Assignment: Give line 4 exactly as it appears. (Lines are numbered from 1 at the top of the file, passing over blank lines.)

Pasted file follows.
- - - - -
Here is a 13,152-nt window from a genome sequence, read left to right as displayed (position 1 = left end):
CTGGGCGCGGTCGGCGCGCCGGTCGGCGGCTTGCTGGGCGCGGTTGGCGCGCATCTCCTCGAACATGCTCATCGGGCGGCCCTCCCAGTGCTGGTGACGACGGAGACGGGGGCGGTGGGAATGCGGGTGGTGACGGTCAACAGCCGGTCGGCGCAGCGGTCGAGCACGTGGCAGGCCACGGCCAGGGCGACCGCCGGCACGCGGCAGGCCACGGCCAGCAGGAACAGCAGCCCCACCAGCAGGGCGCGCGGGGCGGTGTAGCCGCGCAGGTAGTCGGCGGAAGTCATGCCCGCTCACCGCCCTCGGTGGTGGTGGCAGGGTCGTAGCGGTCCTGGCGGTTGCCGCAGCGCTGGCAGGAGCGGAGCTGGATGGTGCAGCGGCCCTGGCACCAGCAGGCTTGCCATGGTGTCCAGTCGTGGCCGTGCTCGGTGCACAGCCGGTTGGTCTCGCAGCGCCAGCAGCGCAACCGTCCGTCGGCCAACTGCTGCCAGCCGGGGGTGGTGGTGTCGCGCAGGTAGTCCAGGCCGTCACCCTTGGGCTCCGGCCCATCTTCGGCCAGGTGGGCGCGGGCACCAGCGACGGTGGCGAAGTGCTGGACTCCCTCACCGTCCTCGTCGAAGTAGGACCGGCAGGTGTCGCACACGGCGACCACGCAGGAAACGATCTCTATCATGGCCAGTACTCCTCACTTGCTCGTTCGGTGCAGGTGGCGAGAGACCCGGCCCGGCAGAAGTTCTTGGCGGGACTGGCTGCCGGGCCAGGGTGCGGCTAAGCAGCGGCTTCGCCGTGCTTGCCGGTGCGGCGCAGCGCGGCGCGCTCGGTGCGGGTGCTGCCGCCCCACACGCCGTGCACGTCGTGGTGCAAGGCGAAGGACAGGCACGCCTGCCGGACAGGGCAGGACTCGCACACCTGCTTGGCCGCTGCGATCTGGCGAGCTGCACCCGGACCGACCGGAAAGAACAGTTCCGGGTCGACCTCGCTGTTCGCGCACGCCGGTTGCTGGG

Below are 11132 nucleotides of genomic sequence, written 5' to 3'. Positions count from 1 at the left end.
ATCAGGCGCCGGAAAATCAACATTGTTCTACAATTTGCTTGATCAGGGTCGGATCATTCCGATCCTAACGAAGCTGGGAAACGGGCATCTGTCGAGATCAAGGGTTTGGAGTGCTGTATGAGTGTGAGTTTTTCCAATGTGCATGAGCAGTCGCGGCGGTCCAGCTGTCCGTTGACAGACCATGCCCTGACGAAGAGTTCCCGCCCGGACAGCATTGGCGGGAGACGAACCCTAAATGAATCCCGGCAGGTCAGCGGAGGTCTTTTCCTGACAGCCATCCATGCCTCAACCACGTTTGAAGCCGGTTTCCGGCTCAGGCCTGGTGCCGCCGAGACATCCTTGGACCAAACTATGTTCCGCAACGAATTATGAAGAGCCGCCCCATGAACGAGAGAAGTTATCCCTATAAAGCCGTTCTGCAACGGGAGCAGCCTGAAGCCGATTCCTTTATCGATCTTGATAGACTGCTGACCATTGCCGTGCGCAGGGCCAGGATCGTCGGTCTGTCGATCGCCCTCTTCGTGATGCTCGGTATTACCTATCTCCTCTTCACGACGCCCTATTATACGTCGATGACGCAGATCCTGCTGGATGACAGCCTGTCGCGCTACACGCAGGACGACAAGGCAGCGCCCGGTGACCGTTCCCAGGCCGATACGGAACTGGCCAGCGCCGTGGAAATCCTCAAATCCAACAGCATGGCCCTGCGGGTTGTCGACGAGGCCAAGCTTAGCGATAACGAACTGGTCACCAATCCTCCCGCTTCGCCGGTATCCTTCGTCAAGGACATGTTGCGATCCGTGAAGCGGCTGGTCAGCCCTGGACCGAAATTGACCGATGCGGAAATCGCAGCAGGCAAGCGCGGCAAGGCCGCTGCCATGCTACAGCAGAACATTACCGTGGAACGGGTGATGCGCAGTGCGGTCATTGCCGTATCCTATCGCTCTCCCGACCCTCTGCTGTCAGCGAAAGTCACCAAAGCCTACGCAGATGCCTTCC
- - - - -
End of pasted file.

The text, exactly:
ATCAGGCGCCGGAAAATCAACATTGTTCTACAATTTGCTTGATCAGGGTCGGATCATTCCGATCCTAACGAAGCTGGGAAACGGGCATCTGTCGAGATCAAGGGTTTGGAGTGCTGTATGAGTGTGAGTTTTTCCAATGTGCATGAGCAGTCGCGGCGGTCCAGCTGTCCGTTGACAGACCATGCCCTGACGAAGAGTTCCCGCCCGGACAGCATTGGCGGGAGACGAACCCTAAATGAATCCCGGCAGGTCAGCGGAGGTCTTTTCCTGACAGCCATCCATGCCTCAACCACGTTTGAAGCCGGTTTCCGGCTCAGGCCTGGTGCCGCCGAGACATCCTTGGACCAAACTATGTTCCGCAACGAATTATGAAGAGCCGCCCCATGAACGAGAGAAGTTATCCCTATAAAGCCGTTCTGCAACGGGAGCAGCCTGAAGCCGATTCCTTTATCGATCTTGATAGACTGCTGACCATTGCCGTGCGCAGGGCCAGGATCGTCGGTCTGTCGATCGCCCTCTTCGTGATGCTCGGTATTACCTATCTCCTCTTCACGACGCCCTATTATACGTCGATGACGCAGATCCTGCTGGATGACAGCCTGTCGCGCTACACGCAGGACGACAAGGCAGCGCCCGGTGACCGTTCCCAGGCCGATACGGAACTGGCCAGCGCCGTGGAAATCCTCAAATCCAACAGCATGGCCCTGCGGGTTGTCGACGAGGCCAAGCTTAGCGATAACGAACTGGTCACCAATCCTCCCGCTTCGCCGGTATCCTTCGTCAAGGACATGTTGCGATCCGTGAAGCGGCTGGTCAGCCCTGGACCGAAATTGACCGATGCGGAAATCGCAGCAGGCAAGCGCGGCAAGGCCGCTGCCATGCTACAGCAGAACATTACCGTGGAACGGGTGATGCGCAGTGCGGTCATTGCCGTATCCTATCGCTCTCCCGACCCTCTGCTGTCAGCGAAAGTCACCAAAGCCTACGCAGATGCCTTCC